This is my custom-painted Arizona Border Patrol car looking right at home at a border fence between Arizona and Mexico. And it looks like it's actually there, because, in a way, it is in the picture. I ended up only having to take one single picture because I know what my settings are generally going to be. It turned out like this and then I cropped it down to whatever size I wanted it to be, which in this case was so I could have a regular 4x6 inch picture made of it at the CVS Pharmacy photo booth. Once you get this technique mastered, you will be able to take images like these below, which all employ this same method of creating your prepared/stretched image, setting up your photo stand and taking the picture:

I call this one Mickey's Diner, 1955, because I converted it to black and white to make it look old.

Here's one of a jeep making it's way through the desert. The lower desert is actually a separate photo placed in front of the background image. I simply rolled it over a t-shirt to make it look round like a sand dune.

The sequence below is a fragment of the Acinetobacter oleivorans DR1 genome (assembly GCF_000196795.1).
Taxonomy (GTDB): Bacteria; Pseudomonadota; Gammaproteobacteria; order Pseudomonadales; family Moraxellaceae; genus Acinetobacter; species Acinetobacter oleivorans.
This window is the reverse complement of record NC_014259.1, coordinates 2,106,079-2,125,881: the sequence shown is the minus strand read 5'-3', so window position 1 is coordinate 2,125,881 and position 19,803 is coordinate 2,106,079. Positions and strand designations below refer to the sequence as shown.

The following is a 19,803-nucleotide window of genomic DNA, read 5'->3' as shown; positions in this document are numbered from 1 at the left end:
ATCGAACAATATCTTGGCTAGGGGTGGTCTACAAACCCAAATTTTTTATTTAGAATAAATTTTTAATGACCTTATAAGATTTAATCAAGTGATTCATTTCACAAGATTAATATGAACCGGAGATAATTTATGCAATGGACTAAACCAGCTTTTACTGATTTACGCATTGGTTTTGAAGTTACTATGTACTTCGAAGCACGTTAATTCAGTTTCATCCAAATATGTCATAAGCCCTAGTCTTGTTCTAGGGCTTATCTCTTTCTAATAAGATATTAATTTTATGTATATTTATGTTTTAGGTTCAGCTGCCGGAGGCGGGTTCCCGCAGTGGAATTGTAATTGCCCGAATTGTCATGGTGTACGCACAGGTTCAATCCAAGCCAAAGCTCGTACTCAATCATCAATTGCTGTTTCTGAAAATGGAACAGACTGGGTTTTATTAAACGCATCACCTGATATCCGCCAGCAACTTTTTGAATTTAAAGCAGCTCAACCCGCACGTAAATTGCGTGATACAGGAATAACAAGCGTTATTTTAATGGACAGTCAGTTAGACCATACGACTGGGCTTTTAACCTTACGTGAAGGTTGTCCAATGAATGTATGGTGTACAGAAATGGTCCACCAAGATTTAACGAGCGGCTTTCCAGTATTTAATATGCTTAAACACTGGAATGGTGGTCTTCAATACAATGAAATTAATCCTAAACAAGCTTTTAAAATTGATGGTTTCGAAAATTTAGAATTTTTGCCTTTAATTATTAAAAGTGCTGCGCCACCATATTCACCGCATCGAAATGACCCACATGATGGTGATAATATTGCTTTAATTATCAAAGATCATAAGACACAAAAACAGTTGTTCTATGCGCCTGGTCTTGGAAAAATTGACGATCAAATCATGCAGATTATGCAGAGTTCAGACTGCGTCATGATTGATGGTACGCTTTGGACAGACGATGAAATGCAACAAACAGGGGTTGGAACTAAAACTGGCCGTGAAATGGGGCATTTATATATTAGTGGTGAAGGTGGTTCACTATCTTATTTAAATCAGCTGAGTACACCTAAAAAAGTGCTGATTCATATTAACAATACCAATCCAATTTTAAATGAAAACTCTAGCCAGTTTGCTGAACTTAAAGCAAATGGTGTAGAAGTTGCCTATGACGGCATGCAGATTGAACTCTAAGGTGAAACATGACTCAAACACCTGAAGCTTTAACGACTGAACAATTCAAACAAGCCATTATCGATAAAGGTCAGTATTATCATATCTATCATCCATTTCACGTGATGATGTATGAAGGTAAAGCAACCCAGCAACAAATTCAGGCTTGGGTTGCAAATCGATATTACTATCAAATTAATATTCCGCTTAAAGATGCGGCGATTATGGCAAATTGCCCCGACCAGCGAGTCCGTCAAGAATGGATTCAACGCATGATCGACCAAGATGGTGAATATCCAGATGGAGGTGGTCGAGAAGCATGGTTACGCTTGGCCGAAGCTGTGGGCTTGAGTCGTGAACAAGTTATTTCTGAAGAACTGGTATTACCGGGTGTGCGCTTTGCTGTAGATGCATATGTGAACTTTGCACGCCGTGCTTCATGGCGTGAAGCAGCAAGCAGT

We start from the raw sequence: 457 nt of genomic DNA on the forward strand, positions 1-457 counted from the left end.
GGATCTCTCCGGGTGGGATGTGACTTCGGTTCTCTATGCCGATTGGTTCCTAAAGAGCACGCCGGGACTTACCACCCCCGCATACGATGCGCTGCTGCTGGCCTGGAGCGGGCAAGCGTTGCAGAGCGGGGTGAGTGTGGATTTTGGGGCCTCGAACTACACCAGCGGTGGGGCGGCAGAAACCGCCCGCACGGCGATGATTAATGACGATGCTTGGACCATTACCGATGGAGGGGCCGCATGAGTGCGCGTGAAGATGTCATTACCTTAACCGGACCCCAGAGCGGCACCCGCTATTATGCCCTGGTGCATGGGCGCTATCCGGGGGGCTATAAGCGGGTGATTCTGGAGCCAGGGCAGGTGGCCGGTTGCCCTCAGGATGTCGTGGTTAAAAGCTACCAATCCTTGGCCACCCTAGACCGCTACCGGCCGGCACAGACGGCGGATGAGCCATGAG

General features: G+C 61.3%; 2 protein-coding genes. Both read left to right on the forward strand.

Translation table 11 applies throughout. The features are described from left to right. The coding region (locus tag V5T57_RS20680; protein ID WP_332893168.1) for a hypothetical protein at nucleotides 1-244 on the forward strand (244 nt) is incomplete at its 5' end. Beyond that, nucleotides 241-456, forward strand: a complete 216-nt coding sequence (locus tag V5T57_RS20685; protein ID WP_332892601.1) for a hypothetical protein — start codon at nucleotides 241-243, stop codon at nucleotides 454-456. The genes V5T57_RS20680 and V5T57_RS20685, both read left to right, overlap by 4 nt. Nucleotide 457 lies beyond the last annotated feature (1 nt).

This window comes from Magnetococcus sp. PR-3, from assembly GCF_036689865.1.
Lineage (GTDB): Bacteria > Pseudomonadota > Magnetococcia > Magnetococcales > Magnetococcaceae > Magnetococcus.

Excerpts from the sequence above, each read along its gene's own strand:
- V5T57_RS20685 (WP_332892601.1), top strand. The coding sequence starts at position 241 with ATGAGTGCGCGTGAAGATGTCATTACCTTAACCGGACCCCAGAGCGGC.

Like the above shot, I employed two different images for this shot as well. The grass was printed out and rolled around a t-shirt to make it look sloped toward the lake picture in the background. So, if you follow this method, there's no reason why you can't achieve similar results with your diecast vehicles. And it's fun, too!


  1. Simple, effective and cool! Thanks for the explanation!

  2. Very interesting! thank you very much!
    Quique 69

  3. Thanks for the tutorial so complete was thinking of using other more complicated methods, but I see it in an easily solved. Greetings.

  4. This is a great technique. Just when a friend and I have taken to profiling our entire collection...

  5. Thanks too much for this useful post and brief.

  6. Insightful points.. Thanks mate.. Great job